Christ said “this is my body which is given for you”. Was he being literal? Seems to me it would be good to establish some facts about the giving of Christ’s body before we try to answer that. So there are some questions that need to be asked. 1. What was the nature of this giving? 2. To whom was the body of Christ given? 3. Do the words of institution contain any information about the giving as it relates to those who were not the receivers of the giving?
1. Christ’s giving up of his body was a propitiatory sacrifice (1 Jon 2:2). A propitiation is a sacrifice which removes the wrath of an offended party.
2. The giving of Christ’s body was a giving toward God The Father, in sacrifice. Christ’s body was given to God. “It pleased Yahweh to crush him“.
3. The words of institution make it clear that the giving of Christ’s body was for mankind. “Given for you”. I note that Christ did not say “This is my body, given to you”. Why not? I submit that it is because the disciples, and we, do not need Christ’s body in us. We need what his given body provided for us.
I don’t want to pick at grammatical nits here; but given the amount of attention our sacramental friends give to the presence of the little word “is” am I not justified in giving equal attention to the absence of the word “to” and the instead presence of the word “for”? This is important. Conjunctions define the relationships of words to each other. “To” and “for” are different relationships. I hasten to point out, in case anyone is tempted to bring it up, that unlike the word “is” in this passage, there is no way to understand these conjunctions in a metaphorical way and have them make any sense at all.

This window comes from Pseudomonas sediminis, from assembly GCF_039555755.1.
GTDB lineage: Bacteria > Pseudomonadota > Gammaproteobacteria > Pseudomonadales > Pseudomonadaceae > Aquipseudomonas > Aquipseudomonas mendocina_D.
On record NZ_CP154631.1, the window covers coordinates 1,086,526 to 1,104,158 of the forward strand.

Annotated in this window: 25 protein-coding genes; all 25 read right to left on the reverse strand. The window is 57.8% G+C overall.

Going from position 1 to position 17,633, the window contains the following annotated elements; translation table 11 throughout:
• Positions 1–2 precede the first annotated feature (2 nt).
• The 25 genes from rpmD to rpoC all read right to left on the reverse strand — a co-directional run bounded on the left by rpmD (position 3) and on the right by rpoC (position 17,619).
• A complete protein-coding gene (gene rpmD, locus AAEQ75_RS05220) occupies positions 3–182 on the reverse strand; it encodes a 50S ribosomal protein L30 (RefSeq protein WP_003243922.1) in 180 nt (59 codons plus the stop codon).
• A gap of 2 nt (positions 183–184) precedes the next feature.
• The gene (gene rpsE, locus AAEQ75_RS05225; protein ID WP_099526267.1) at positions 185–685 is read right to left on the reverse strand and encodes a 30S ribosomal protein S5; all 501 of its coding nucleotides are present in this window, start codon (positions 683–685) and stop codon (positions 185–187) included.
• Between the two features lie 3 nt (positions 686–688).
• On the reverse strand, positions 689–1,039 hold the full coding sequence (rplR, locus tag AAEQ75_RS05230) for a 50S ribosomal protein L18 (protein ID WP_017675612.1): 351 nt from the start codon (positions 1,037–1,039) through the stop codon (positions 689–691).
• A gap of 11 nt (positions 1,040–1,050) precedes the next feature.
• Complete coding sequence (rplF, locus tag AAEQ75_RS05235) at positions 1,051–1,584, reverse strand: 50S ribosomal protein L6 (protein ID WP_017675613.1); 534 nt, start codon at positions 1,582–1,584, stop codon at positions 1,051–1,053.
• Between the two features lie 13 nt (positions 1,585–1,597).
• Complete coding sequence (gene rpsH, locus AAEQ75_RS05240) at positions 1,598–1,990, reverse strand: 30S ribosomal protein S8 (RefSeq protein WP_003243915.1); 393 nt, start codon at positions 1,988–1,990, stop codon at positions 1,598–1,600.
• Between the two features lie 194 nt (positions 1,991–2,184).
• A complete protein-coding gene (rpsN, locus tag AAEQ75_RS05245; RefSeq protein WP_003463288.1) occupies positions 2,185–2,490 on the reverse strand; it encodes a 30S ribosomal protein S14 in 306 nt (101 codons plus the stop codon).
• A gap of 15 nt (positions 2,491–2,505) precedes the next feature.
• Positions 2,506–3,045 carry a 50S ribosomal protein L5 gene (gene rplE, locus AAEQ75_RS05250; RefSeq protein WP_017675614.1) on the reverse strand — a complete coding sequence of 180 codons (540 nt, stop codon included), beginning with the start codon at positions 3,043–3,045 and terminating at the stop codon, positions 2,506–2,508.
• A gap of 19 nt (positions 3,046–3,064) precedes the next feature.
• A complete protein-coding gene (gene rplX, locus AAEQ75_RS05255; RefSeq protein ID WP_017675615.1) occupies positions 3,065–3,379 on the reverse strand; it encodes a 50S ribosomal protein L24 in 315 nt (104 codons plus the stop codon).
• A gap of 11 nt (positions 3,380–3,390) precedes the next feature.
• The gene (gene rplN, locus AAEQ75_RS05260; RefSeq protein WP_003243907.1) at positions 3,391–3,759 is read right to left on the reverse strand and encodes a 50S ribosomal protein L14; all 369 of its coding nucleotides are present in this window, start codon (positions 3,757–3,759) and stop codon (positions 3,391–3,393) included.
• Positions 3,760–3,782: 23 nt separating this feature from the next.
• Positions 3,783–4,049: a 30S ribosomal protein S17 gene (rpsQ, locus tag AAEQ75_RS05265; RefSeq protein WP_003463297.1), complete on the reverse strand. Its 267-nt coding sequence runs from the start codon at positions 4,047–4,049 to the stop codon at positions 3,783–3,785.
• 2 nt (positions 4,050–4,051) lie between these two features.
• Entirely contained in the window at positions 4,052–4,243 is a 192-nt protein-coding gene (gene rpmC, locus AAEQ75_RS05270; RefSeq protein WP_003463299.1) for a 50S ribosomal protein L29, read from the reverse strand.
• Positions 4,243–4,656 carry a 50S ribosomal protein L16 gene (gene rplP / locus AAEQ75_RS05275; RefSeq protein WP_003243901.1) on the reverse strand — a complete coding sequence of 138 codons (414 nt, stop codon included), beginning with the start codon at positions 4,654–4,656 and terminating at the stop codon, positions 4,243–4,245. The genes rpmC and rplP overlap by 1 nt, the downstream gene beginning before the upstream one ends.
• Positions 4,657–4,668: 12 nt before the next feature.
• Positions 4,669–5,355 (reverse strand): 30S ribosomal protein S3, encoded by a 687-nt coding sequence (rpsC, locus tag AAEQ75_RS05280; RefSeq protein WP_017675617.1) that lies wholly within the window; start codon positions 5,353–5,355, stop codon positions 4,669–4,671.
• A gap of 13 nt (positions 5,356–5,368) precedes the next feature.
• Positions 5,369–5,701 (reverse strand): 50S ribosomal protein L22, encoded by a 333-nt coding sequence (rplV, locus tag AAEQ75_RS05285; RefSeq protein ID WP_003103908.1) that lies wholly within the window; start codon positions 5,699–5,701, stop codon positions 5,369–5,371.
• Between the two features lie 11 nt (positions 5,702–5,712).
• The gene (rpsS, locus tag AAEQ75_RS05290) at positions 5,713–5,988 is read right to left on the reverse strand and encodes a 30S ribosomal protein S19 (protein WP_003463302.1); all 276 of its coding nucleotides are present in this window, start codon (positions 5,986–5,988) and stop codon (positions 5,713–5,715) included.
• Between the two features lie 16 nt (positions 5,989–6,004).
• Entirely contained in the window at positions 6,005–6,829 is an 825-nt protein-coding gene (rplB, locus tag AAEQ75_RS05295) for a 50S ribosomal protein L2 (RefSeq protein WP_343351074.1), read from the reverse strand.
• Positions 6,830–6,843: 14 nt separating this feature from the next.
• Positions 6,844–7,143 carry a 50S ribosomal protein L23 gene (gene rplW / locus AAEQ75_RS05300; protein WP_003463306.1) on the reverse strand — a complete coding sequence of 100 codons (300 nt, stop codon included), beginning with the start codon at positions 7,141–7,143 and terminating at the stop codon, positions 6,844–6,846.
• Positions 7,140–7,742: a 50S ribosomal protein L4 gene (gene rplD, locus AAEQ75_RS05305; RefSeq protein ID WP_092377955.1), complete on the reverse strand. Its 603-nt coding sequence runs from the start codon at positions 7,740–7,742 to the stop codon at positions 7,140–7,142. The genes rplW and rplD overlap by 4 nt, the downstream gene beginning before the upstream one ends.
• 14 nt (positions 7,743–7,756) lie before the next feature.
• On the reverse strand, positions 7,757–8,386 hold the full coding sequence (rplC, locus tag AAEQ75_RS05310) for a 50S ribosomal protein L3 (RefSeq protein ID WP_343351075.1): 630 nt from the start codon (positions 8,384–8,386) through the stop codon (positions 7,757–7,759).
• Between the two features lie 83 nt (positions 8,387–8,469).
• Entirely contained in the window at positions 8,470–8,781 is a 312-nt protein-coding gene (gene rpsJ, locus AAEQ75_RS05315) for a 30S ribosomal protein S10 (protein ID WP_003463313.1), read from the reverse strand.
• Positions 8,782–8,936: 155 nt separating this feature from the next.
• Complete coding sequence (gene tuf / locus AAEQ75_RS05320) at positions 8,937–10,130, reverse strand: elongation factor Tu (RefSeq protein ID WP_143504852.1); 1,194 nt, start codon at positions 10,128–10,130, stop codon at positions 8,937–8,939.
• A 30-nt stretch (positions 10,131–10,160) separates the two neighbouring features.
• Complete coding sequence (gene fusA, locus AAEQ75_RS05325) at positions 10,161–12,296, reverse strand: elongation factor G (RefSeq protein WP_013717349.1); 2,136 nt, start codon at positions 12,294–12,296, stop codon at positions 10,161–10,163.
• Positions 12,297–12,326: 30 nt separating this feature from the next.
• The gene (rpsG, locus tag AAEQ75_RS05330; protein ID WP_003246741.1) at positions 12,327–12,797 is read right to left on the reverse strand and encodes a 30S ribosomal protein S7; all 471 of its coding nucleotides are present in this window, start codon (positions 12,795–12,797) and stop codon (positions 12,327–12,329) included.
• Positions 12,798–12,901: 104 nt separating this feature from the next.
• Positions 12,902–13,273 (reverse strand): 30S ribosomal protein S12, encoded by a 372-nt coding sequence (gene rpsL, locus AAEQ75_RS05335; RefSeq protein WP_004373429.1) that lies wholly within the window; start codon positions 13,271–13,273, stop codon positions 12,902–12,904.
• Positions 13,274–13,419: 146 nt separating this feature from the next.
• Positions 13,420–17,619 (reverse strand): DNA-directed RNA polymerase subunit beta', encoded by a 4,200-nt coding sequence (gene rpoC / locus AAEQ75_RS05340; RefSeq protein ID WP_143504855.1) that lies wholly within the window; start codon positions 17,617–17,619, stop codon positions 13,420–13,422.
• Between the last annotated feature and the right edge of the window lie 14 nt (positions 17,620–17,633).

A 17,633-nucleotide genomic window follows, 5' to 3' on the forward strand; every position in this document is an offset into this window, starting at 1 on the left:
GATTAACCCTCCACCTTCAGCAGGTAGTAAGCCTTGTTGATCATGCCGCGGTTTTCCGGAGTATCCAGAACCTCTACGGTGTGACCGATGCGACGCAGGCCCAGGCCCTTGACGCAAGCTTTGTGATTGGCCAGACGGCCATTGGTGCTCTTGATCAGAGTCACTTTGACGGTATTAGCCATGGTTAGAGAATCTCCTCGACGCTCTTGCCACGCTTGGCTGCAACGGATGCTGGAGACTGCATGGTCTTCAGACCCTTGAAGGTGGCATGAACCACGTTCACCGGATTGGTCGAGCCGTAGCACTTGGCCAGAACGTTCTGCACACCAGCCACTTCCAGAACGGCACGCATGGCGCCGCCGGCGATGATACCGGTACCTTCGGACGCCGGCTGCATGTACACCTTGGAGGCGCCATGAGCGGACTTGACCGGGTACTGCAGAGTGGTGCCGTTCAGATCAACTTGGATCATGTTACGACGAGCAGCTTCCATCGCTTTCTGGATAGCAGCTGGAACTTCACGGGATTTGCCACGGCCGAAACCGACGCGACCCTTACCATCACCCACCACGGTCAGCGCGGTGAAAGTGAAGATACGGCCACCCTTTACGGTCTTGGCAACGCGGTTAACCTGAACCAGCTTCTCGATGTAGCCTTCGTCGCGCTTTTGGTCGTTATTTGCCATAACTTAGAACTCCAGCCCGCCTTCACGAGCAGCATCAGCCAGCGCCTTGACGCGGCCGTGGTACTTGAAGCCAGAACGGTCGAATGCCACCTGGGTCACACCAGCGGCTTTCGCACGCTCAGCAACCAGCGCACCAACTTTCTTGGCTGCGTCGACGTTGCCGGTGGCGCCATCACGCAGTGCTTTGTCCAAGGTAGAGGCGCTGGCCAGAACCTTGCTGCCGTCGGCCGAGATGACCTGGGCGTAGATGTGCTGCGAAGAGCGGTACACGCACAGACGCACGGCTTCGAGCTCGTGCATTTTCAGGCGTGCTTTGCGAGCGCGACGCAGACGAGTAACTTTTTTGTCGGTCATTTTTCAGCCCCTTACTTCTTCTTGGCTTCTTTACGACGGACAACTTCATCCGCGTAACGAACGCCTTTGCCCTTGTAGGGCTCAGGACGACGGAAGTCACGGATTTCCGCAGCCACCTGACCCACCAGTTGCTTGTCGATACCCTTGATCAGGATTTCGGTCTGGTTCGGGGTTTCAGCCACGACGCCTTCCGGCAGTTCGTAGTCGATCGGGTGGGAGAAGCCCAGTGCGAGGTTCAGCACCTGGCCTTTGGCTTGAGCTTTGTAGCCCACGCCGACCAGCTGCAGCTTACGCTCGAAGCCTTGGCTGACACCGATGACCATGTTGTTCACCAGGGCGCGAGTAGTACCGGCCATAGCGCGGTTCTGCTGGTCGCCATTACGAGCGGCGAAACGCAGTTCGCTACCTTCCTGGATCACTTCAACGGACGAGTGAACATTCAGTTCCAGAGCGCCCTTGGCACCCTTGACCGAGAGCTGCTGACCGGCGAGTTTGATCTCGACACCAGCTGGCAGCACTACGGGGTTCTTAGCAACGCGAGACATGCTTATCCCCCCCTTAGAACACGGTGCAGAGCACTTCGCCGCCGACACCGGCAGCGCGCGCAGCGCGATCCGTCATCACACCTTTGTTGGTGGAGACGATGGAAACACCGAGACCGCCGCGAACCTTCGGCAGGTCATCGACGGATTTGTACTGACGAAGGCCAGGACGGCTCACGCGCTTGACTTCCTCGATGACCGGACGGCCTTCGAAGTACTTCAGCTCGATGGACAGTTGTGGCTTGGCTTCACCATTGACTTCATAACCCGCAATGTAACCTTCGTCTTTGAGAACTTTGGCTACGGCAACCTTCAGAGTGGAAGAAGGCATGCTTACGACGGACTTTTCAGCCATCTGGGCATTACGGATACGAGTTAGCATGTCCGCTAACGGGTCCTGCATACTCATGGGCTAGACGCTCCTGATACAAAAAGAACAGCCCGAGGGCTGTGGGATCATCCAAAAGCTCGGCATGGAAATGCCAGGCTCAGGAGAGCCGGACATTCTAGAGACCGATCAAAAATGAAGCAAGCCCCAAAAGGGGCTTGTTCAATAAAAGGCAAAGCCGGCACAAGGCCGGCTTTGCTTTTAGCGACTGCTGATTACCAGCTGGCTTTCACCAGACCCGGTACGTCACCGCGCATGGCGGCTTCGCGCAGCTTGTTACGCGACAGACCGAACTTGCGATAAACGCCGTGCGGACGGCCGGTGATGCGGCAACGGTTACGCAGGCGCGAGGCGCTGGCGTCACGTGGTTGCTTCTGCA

The words of institution do not in any way demand a woodenly literal understanding of the phrases “this is my body” and “this is my blood”. To insist on such a thing is to fail to take into account the very nature of Christ’s sacrifice, the internal logic of the atonement, if you will. At no point in scripture are we told that there is some kind of soteriological value in eating Jesus. In fact, in John 6, the only place in scripture where people are told explicitly that they must eat Jesus’ flesh and drink his blood in order to be saved, the eating and drinking are clearly defined in context as being a spiritual metaphor for faith in Christ. No, the atonement involved Jesus giving himself to the father for us. Our reception of it involves trusting in him and him alone as the only one who can, and has satisfied the Father.
One last point needs to be addressed. Often Baptists are chided for believing that Christ’s Supper is a memorial meal and not a consuming of Christ’s *real* body and blood. However it often goes overlooked that the only reason Jesus actually gives the disciples for the church’s observing the ritual in perpetuity is “in remembrance of me”. He never says “do this for the forgiveness of sins” or “do this” for any reason other than “in remembrance of me”. Why do you suppose that is? Could it be that the supper is primarily a “perpetual remembrance, and shewing forth the sacrifice of himself in his death” as the London Baptist Confession states?
To conclude, the words of institution do not demand a literal understanding as is so often claimed. This is seen to be so in light of the facts concerning the nature of metaphors, the internal logic of the atonement, the grammar of the entire account of Christ’s words at the supper, and Christ’s own stated purpose for the observing of the ceremony. Surely, given all of this, the case is in reality such that a symbolic understanding of Christ’s words is the only really tenable understanding of the words; and the sacramentally literal understanding of Lutherans and others is in fact the one foreign to the text itself.